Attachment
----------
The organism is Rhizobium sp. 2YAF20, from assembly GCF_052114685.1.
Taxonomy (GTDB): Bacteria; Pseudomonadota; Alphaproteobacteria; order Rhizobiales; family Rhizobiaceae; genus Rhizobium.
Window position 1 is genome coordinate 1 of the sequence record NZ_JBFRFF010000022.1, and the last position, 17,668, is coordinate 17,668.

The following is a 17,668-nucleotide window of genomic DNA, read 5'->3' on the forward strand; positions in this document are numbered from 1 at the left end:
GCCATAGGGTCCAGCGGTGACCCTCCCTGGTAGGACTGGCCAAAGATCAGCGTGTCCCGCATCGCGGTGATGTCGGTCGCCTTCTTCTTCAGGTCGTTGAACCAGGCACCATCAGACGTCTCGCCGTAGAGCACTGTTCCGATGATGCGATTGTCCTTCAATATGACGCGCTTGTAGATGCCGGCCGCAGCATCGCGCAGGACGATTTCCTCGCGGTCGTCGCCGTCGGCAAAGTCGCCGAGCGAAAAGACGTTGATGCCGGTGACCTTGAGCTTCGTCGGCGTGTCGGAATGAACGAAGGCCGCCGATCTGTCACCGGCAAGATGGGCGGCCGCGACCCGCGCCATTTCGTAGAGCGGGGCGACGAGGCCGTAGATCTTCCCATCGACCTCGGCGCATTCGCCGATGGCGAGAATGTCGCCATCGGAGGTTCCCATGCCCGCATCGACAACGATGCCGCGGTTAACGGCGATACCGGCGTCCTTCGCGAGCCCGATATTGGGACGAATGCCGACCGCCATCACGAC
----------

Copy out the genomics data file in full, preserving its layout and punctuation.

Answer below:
The organism is Rhizobium sp. 2YAF20, from assembly GCF_052114685.1.
Taxonomy (GTDB): Bacteria; Pseudomonadota; Alphaproteobacteria; order Rhizobiales; family Rhizobiaceae; genus Rhizobium.
Window position 1 is genome coordinate 1 of the sequence record NZ_JBFRFF010000022.1, and the last position, 17,668, is coordinate 17,668.

The following is a 17,668-nucleotide window of genomic DNA, read 5'->3' on the forward strand; positions in this document are numbered from 1 at the left end:
GCCATAGGGTCCAGCGGTGACCCTCCCTGGTAGGACTGGCCAAAGATCAGCGTGTCCCGCATCGCGGTGATGTCGGTCGCCTTCTTCTTCAGGTCGTTGAACCAGGCACCATCAGACGTCTCGCCGTAGAGCACTGTTCCGATGATGCGATTGTCCTTCAATATGACGCGCTTGTAGATGCCGGCCGCAGCATCGCGCAGGACGATTTCCTCGCGGTCGTCGCCGTCGGCAAAGTCGCCGAGCGAAAAGACGTTGATGCCGGTGACCTTGAGCTTCGTCGGCGTGTCGGAATGAACGAAGGCCGCCGATCTGTCACCGGCAAGATGGGCGGCCGCGACCCGCGCCATTTCGTAGAGCGGGGCGACGAGGCCGTAGATCTTCCCATCGACCTCGGCGCATTCGCCGATGGCGAGAATGTCGCCATCGGAGGTTCCCATGCCCGCATCGACAACGATGCCGCGGTTAACGGCGATACCGGCGTCCTTCGCGAGCCCGATATTGGGACGAATGCCGACCGCCATCACGAC